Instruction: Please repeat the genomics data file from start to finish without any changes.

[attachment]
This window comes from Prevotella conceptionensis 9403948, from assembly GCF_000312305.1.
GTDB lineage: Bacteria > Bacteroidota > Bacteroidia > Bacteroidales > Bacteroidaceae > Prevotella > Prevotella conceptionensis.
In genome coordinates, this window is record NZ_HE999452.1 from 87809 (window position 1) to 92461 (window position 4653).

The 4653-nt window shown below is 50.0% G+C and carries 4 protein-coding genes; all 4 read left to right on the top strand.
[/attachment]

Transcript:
This window comes from Prevotella conceptionensis 9403948, from assembly GCF_000312305.1.
GTDB lineage: Bacteria > Bacteroidota > Bacteroidia > Bacteroidales > Bacteroidaceae > Prevotella > Prevotella conceptionensis.
In genome coordinates, this window is record NZ_HE999452.1 from 87809 (window position 1) to 92461 (window position 4653).

The 4653-nt window shown below is 50.0% G+C and carries 4 protein-coding genes; all 4 read left to right on the top strand.